T. glauca dominated many of the wetland sites surveyed in the southern eco-province of the Great Lakes, potentially confounding efforts to develop plant community-based indicators. Typha’s high productivity and pattern of senescing in an upright position may influence plant community composition and habitat structure, particularly in wetlands with dampened hydrologic fluctuations. This work investigates: (1) the distribution of Typha species across the Great Lakes in relation to a variety of landscape characteristics; (2) the influence of Typha litter on species composition; and (3) the dynamics of Typha live and dead biomass in two different wetland settings. GLEI survey data indicate that the coverage of litter is greater and less variable in wetlands with a greater coverage of Typha species. To evaluate the direct effect of Typha biomass on species composition, we conducted an experimental manipulation of Typha litter. Results of litter addition and removal treatments show that a persistent litter layer negatively influences the establishment of other species.
The buildup of dead plant material may be one mechanism by which Typha influences the plant community and may contribute to a wetland’s vulnerability to Typha dominance. To better understand what controls the persistence of a thick litter layer, Typha’s pattern of production, senescence, and decomposition in different wetland settings were compared. It was hypothesized that a wetland’s connection to Lake Ontario and its resulting seasonal hydrologic regime affects the breakdown, decomposition, and nutrient release from standing and fallen litter. To test this hypothesis, plant species composition, biomass production, standing and fallen litter pools, decomposition, and tissue nutrient concentrations in wetlands hydrologically open and closed to Lake Ontario were measured. Ultimately, data will be synthesized to address the question of whether Typha’s “functional role” differs markedly between connected and unconnected wetlands, providing a better understanding of how Typha species influence wetland vegetation structure and function.
Journal Articles on this Report : 4 Displayed | Download in RIS Format
|Other subproject views:||All 37 publications||9 publications in selected types||All 7 journal articles|
|Other center views:||All 268 publications||54 publications in selected types||All 45 journal articles|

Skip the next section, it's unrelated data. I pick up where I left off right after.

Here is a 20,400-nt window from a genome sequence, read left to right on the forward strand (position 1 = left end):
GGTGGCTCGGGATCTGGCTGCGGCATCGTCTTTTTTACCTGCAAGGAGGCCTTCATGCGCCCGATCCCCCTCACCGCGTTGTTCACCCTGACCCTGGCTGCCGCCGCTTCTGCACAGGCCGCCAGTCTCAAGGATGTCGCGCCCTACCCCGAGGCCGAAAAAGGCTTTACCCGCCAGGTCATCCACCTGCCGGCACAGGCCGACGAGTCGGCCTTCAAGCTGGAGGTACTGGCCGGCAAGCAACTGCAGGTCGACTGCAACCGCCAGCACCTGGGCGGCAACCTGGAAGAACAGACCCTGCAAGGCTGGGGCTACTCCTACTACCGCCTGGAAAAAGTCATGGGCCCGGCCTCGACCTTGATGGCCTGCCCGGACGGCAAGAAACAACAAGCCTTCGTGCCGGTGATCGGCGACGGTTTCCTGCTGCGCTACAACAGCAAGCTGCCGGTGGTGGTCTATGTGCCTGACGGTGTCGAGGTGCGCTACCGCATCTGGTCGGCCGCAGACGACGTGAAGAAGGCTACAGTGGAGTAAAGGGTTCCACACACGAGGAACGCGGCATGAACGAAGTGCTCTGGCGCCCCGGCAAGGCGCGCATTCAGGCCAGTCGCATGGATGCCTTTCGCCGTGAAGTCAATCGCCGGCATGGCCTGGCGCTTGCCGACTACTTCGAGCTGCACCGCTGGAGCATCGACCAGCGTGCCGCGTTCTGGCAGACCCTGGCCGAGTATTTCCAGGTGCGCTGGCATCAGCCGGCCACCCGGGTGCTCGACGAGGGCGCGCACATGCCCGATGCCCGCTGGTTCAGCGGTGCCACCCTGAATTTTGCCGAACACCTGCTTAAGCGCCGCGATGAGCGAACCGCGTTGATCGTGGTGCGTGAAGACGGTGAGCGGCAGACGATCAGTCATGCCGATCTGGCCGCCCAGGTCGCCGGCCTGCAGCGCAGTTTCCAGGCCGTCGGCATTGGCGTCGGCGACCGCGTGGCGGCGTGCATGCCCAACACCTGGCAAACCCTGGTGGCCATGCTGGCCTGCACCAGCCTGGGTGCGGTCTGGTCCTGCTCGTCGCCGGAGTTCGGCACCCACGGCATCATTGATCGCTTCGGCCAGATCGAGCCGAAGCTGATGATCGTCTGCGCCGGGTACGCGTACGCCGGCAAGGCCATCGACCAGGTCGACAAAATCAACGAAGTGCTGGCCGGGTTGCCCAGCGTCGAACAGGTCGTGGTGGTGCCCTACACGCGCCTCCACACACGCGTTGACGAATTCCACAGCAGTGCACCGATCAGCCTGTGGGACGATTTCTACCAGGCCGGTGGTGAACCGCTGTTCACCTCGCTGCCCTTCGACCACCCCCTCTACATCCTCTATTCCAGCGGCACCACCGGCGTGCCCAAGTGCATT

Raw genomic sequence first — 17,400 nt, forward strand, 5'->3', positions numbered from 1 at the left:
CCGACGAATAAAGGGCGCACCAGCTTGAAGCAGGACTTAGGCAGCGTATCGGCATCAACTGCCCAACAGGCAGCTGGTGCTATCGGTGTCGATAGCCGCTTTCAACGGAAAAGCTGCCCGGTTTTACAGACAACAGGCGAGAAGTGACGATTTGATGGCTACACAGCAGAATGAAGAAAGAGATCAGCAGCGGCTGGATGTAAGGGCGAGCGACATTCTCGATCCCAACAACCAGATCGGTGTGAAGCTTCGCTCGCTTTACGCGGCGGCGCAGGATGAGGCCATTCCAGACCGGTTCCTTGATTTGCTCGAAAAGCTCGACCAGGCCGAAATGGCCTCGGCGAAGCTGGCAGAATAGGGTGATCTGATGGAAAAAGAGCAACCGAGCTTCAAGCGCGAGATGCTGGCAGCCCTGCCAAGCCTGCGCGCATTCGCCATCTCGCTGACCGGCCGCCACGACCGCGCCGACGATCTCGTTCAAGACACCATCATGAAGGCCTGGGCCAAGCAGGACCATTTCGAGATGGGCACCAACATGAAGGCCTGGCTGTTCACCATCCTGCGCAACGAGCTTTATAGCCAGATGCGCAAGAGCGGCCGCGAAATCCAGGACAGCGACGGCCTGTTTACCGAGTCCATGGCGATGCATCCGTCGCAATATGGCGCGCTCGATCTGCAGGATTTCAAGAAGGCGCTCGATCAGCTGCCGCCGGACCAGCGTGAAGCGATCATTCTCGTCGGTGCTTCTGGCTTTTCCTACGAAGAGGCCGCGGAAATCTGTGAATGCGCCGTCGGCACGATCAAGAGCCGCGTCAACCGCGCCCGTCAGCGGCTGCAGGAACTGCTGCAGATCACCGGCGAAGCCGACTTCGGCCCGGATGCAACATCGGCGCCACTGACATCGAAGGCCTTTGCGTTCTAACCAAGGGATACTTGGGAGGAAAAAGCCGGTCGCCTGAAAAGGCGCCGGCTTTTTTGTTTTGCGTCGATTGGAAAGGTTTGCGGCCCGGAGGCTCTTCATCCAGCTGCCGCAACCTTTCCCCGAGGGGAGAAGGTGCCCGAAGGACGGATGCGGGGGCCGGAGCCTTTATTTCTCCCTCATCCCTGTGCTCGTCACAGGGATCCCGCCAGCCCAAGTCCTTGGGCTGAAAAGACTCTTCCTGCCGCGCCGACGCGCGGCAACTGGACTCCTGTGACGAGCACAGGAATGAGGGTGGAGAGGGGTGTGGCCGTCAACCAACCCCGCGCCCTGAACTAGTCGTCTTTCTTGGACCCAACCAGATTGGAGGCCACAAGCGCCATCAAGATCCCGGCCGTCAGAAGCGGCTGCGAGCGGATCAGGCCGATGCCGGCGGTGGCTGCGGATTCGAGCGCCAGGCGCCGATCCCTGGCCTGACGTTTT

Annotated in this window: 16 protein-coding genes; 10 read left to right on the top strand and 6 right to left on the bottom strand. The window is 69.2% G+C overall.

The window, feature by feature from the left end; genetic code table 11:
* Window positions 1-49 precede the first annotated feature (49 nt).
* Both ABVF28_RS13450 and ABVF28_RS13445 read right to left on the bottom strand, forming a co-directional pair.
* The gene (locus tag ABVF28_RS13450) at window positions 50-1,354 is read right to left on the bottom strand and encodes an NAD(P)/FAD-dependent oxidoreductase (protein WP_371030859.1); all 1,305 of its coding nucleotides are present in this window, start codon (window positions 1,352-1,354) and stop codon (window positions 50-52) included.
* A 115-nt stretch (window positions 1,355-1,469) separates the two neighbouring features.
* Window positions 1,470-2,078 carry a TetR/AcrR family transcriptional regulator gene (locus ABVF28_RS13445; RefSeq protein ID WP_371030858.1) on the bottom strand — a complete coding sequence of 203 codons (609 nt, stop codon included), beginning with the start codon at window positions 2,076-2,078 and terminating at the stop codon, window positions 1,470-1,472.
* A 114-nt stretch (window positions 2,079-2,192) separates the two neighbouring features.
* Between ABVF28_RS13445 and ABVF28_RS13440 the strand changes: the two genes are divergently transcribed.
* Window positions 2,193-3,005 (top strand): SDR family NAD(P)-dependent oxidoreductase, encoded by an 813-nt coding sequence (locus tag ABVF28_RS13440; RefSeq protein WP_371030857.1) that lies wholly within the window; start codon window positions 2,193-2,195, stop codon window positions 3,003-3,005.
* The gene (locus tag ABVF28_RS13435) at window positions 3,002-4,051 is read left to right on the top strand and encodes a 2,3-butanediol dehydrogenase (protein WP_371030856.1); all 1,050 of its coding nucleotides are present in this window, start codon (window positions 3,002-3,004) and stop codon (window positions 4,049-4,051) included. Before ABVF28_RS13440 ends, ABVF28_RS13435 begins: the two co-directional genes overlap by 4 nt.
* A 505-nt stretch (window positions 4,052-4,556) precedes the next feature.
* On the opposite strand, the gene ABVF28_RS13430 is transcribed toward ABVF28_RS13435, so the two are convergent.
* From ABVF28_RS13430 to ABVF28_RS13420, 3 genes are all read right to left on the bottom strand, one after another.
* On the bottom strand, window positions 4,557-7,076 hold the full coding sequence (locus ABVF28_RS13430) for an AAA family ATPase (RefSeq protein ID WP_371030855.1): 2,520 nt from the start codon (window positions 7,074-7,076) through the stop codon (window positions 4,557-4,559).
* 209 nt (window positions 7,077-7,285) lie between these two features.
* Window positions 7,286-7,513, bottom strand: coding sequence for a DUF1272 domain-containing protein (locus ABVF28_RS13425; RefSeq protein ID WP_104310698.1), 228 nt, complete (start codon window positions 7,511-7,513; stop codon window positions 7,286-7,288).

||Danz NP, Regal RR, Niemi GJ, Brady VJ, Hollenhorst T, Johnson LB, Host GE, Hanowski JM, Johnston CA, Brown T, Kingston J, Kelly JR. Environmentally stratified sampling design for the development of Great Lakes environmental indicators. Environmental Monitoring and Assessment 2005;102(1-3):41-65.||
||Johnston CA, Meysembourg P. Comparison of the Wisconsin and National Wetlands Inventories. Wetlands 2002;22(2):386-405.||
||Johnston CA. Shrub species as indicators of wetland sedimentation. Wetlands 2003;23(4):911-920.||
||Kercher SM, Frieswyk CB, Zedler JB. Effects of sampling teams and estimation methods on the assessment of plant cover. Journal of Vegetation Science 2003;14(6):899-906.||
Supplemental Keywords:vegetative indicators, coastal wetlands, floristic quality assessment index, ecosystem resilience, aquatic acrophytes, Great Lakes, environmental indicators,, RFA, Scientific Discipline, ENVIRONMENTAL MANAGEMENT, Geographic Area, Water, ECOSYSTEMS, Ecosystem Protection/Environmental Exposure & Risk, Nutrients, Ecosystem/Assessment/Indicators, Ecosystem Protection, Ecological Effects - Environmental Exposure & Risk, Environmental Monitoring, Ecological Monitoring, Ecological Risk Assessment, Ecology and Ecosystems, Great Lakes, Ecological Indicators, Risk Assessment, ecological condition, nutrient supply, coastal ecosystem, nutrient transport, aquatic ecosystem, diatoms, hydrological stability, ecosystem assessment, hierarchically structured indicators, wetland vegetation, vegetative indicators, environmental stressor, hydrological, coastal environments, environmental consequences, ecological assessment, estuarine ecosystems, nutrient stress, ecosystem indicators, aquatic ecosystems, toxic environmental contaminants, water quality, ecosystem stress
Progress and Final Reports:Original Abstract
Main Center Abstract and Reports:R828675 EAGLES - Great Lakes Environmental Indicators Project
Subprojects under this Center: (EPA does not fund or establish subprojects; EPA awards and manages the overall grant for this center).
R828675C001 Great Lakes Diatom and Water Quality Indicators
R828675C002 Vegetative Indicators of Condition, Integrity, and Sustainability of Great Lakes Coastal Wetlands
R828675C003 Testing Indicators of Coastal Ecosystem Integrity Using Fish and Macroinvertebrates
R828675C004 Development and Assessment of Environmental Indicators Based on Birds and Amphibians in the Great Lakes Basin
R828675C005 Development and Evaluation of Chemical Indicators for Monitoring Ecological Risk